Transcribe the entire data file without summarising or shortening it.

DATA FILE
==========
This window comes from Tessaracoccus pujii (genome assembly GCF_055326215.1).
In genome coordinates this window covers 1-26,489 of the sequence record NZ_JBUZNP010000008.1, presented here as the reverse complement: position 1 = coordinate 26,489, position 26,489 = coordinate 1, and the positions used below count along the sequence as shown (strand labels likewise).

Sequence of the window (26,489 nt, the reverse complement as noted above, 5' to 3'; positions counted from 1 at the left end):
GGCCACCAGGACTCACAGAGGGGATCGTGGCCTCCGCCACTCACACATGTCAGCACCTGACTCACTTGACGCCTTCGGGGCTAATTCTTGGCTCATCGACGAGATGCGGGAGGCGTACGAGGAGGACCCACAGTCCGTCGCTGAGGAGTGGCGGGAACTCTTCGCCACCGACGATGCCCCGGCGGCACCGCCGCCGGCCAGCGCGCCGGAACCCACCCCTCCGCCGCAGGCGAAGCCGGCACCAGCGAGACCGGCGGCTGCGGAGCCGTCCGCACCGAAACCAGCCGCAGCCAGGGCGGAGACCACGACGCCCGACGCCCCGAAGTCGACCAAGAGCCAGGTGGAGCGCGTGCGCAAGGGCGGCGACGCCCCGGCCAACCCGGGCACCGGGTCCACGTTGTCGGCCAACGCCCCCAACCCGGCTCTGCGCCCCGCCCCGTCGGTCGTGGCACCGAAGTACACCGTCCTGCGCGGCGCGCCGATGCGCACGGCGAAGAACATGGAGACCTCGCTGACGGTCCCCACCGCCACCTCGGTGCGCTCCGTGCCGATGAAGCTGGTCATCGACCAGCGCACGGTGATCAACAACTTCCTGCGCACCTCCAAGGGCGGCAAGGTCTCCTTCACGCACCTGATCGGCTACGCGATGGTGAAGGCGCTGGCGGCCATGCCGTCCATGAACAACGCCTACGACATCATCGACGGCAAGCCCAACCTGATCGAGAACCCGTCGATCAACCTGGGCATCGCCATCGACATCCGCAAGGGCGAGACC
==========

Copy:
This window comes from Tessaracoccus pujii (genome assembly GCF_055326215.1).
In genome coordinates this window covers 1-26,489 of the sequence record NZ_JBUZNP010000008.1, presented here as the reverse complement: position 1 = coordinate 26,489, position 26,489 = coordinate 1, and the positions used below count along the sequence as shown (strand labels likewise).

Sequence of the window (26,489 nt, the reverse complement as noted above, 5' to 3'; positions counted from 1 at the left end):
GGCCACCAGGACTCACAGAGGGGATCGTGGCCTCCGCCACTCACACATGTCAGCACCTGACTCACTTGACGCCTTCGGGGCTAATTCTTGGCTCATCGACGAGATGCGGGAGGCGTACGAGGAGGACCCACAGTCCGTCGCTGAGGAGTGGCGGGAACTCTTCGCCACCGACGATGCCCCGGCGGCACCGCCGCCGGCCAGCGCGCCGGAACCCACCCCTCCGCCGCAGGCGAAGCCGGCACCAGCGAGACCGGCGGCTGCGGAGCCGTCCGCACCGAAACCAGCCGCAGCCAGGGCGGAGACCACGACGCCCGACGCCCCGAAGTCGACCAAGAGCCAGGTGGAGCGCGTGCGCAAGGGCGGCGACGCCCCGGCCAACCCGGGCACCGGGTCCACGTTGTCGGCCAACGCCCCCAACCCGGCTCTGCGCCCCGCCCCGTCGGTCGTGGCACCGAAGTACACCGTCCTGCGCGGCGCGCCGATGCGCACGGCGAAGAACATGGAGACCTCGCTGACGGTCCCCACCGCCACCTCGGTGCGCTCCGTGCCGATGAAGCTGGTCATCGACCAGCGCACGGTGATCAACAACTTCCTGCGCACCTCCAAGGGCGGCAAGGTCTCCTTCACGCACCTGATCGGCTACGCGATGGTGAAGGCGCTGGCGGCCATGCCGTCCATGAACAACGCCTACGACATCATCGACGGCAAGCCCAACCTGATCGAGAACCCGTCGATCAACCTGGGCATCGCCATCGACATCCGCAAGGGCGAGACC